The UN health agency is discussing the issue with manufacturers’ associations and civil society to combat substandard and falsified medical products.
“These consultations are continuing as we enhance our work to encourage the multiple stakeholders to prevent, detect and respond to more incidents. WHO is reviewing existing guidance with a view to making any enhancements in case this is required. The associations’ and industry involvement support is considered key,” the WHO spokesperson said in an email response to ET.
The WHO is evaluating if these products are medically necessary for children.
“Medical products for the treatment of young children should be used under the supervision of a healthcare provider,” the spokesperson added.
So far it said that across the three countries where this issue has been reported since August 2022, there are approximately 300 deaths, but data is still being collected from local authorities, the WHO spokesperson further said.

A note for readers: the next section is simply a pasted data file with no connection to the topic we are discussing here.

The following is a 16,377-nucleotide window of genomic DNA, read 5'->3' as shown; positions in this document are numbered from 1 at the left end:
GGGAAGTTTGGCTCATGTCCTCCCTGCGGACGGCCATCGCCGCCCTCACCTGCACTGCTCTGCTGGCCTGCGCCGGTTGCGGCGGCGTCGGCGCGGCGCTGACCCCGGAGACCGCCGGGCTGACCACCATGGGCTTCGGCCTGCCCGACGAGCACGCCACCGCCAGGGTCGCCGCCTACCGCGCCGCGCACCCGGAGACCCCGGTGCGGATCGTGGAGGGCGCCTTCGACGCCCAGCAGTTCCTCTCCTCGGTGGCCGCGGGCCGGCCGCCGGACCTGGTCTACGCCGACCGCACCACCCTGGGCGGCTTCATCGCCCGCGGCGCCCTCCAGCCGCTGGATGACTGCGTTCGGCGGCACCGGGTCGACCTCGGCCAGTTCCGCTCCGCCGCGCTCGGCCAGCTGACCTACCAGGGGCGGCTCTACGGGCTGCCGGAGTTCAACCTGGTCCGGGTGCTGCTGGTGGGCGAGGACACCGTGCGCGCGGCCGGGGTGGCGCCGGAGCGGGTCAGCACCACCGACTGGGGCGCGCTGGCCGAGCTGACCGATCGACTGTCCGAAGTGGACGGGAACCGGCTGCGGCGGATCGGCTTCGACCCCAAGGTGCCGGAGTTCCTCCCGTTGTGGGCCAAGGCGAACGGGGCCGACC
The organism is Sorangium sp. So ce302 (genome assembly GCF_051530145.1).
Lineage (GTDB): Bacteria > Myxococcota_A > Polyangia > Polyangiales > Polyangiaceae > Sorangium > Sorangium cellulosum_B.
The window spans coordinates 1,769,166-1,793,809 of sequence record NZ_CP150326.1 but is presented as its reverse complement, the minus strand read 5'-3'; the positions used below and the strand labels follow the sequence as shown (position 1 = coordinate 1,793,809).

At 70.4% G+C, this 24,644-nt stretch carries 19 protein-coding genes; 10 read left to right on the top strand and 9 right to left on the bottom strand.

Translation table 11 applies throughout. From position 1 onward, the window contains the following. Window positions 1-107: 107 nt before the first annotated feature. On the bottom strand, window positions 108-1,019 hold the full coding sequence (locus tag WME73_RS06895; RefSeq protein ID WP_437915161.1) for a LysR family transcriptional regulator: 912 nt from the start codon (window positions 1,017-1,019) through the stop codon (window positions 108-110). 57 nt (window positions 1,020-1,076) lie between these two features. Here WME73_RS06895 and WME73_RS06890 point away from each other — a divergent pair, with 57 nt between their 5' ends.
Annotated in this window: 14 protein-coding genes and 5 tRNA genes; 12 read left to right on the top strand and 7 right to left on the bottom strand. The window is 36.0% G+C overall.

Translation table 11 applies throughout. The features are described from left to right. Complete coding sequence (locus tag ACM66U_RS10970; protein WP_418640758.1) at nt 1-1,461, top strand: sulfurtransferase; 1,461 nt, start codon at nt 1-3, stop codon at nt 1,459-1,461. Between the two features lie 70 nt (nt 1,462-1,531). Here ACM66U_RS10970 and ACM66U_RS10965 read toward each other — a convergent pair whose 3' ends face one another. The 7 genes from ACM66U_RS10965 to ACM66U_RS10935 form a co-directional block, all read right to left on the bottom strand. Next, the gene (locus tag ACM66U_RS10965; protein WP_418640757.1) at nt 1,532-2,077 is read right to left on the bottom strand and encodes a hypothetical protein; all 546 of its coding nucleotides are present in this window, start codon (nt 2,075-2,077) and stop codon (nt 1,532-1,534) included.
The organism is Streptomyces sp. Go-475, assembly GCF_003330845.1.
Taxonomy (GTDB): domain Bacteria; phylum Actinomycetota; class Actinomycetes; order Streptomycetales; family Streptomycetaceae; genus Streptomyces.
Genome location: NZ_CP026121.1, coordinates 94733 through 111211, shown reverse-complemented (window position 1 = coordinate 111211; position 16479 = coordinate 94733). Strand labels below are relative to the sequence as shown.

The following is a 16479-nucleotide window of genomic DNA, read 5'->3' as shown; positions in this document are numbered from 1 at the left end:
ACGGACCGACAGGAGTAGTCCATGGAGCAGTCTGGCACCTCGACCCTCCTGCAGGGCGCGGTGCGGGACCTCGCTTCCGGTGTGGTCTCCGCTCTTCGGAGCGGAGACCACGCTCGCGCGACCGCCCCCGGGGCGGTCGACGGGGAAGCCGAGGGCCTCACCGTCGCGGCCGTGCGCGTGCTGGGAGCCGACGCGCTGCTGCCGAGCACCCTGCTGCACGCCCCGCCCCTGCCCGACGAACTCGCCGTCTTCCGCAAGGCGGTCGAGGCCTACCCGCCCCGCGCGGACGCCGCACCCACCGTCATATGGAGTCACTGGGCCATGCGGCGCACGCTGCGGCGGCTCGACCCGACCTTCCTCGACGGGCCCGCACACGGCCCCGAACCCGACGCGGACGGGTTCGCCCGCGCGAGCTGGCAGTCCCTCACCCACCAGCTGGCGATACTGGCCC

According to the WHO, the cough syrups contained “unacceptable” amounts of diethylene glycol and /or ethylene glycol as contaminants. “Levels varied for specific details of laboratory tests,” it added.Meanwhile, a committee set up by India to investigate the “mysterious deaths” of children in Gambia blamed on cough syrups made by an Indian company has not found any “substantial evidence” for establishing causality between the medicine and the deaths.
The committee, formed by the Indian government under noted pharmacologist YK Gupta, submitted its report to the drug regulator and the health ministry this month, the people said. “The committee held 6-7 meetings but did not find enough evidence to find any link between both. The WHO was even asked to send the causality assessment report, but they informed that it was not their domain area,” said one of the people.
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